Hollywood's 25 Most Powerful Authors
As a struggling writer in London during the 1970s, Follett took a crack at writing for film and television. “I wrote one TV show, an episode of a BBC cop show called Target,” recalls the Welsh author. “Then Eye of the Needle” — his first novel about the pursuit of a German spy, published in 1978 — “became a worldwide No. 1 best-seller, and I lost interest in writing for the screen.” But nine of Follett’s historical thrillers have been adapted, from Eye in 1981 to the recent The Pillars of the Earth miniseries, which attracted producers Ridley Scott and the late Tony Scott and bowed on Starz in July 2010.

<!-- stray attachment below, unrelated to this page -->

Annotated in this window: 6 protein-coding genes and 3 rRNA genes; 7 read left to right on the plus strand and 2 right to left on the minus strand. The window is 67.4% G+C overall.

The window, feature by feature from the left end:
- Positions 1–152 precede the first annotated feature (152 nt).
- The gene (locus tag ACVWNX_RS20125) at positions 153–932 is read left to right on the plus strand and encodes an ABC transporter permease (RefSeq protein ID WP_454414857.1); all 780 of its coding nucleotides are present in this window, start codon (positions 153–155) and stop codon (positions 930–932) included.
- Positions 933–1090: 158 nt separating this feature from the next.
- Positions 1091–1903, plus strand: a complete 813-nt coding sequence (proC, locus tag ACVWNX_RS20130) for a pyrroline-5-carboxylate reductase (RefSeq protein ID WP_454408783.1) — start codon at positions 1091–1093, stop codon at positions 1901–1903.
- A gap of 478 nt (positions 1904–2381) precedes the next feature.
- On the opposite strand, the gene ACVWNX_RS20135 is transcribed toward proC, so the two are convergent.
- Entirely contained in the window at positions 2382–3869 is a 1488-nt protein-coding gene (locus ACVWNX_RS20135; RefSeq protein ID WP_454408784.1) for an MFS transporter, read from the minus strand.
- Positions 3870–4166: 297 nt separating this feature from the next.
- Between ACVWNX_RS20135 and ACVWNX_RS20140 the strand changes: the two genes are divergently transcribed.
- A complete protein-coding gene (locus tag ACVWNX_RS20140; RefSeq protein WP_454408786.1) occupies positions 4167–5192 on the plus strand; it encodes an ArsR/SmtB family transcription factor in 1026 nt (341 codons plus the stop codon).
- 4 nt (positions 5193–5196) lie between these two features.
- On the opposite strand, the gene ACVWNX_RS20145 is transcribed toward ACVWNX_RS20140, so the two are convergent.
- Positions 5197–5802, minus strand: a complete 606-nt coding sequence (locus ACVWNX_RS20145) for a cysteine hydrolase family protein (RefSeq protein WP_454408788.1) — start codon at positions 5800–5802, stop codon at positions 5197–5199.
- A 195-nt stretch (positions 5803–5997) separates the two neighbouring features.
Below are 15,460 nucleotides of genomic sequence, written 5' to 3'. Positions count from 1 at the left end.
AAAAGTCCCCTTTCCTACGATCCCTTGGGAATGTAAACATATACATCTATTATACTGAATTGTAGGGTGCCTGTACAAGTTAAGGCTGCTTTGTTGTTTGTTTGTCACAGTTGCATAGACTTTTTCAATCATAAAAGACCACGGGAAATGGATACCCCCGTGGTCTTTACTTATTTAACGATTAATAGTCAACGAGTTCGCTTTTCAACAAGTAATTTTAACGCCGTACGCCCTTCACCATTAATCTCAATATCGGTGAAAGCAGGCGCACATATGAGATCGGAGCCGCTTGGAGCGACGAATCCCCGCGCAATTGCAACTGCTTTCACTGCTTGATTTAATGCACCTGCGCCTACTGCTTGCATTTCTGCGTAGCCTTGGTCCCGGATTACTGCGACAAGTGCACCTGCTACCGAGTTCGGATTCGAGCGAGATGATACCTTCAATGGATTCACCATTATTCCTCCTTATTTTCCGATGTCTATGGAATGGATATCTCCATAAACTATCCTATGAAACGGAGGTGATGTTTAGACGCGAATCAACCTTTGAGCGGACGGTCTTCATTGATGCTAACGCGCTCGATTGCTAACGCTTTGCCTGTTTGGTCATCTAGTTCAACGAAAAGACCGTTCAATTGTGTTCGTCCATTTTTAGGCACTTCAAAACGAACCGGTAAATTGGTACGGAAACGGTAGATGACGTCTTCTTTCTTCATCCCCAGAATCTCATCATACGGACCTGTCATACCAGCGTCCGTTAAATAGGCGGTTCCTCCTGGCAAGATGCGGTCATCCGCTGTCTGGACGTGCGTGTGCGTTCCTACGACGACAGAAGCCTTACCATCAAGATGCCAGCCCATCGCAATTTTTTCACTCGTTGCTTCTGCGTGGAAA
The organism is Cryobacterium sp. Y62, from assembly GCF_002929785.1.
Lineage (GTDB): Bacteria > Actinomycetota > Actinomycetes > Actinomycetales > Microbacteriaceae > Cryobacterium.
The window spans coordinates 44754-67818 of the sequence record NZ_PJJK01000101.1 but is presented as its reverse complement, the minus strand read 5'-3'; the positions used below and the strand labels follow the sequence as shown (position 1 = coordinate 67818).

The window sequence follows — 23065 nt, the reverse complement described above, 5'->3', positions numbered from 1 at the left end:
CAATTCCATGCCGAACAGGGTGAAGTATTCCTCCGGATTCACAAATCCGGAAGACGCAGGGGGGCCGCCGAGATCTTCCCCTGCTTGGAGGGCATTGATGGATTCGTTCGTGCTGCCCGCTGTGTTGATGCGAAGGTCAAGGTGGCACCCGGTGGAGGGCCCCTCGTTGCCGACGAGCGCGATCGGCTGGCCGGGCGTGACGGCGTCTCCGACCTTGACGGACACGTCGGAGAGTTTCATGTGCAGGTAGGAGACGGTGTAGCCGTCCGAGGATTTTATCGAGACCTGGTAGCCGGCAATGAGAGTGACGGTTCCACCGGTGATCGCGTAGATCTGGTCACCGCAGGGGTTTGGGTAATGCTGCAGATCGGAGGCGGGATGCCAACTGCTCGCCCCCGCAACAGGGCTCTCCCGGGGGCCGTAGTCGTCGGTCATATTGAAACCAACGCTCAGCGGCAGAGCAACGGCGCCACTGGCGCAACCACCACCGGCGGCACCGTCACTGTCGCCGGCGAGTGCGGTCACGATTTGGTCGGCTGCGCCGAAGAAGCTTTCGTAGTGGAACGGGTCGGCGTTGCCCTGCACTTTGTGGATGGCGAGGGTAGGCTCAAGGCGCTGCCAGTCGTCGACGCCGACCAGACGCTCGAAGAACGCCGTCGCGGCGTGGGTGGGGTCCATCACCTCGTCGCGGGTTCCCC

The $40 million, eight-hour epic aired to modest ratings in the U.S. but was a hit around the world. It remains Follett’s favorite book-to-screen adaptation and spawned an eight-hour sequel, World Without End, which began airing Oct. 17 on ReelzChannel. “I was very concerned that it should be a long-form television series,” notes the 63-year-old, who lives in London with his wife of 28 years, Barbara. “Not four hours or even a two-hour movie of the week. No one would agree to that until Ridley.” Pillars also resulted in Follett’s favorite piece of casting with Ian McShane as ambitious and corrupt bishop Waleran Bigod. “He’s so wonderfully evil,” says Follett. “In person, he’s a complete sweetheart. But, boy, can he pretend to be a son of a gun.” When it comes to adapting his work, Follett says he prefers his role as spectator, though “there’s always a little wrench when something clever the author has done is sliced out, taken away like an inflamed appendix that is not wanted any longer.” But, he adds, “if you don’t like what they’re doing, look at your bank statement.”